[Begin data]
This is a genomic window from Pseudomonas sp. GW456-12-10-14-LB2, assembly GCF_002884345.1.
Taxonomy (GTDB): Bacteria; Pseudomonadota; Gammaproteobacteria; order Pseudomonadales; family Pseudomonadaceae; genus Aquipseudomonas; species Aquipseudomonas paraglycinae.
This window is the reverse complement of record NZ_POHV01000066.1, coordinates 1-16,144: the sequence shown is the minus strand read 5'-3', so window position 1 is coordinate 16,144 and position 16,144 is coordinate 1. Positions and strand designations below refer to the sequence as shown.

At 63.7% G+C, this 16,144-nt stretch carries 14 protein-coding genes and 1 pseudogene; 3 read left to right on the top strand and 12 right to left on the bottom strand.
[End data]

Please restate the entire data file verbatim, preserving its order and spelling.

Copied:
This is a genomic window from Pseudomonas sp. GW456-12-10-14-LB2, assembly GCF_002884345.1.
Taxonomy (GTDB): Bacteria; Pseudomonadota; Gammaproteobacteria; order Pseudomonadales; family Pseudomonadaceae; genus Aquipseudomonas; species Aquipseudomonas paraglycinae.
This window is the reverse complement of record NZ_POHV01000066.1, coordinates 1-16,144: the sequence shown is the minus strand read 5'-3', so window position 1 is coordinate 16,144 and position 16,144 is coordinate 1. Positions and strand designations below refer to the sequence as shown.

At 63.7% G+C, this 16,144-nt stretch carries 14 protein-coding genes and 1 pseudogene; 3 read left to right on the top strand and 12 right to left on the bottom strand.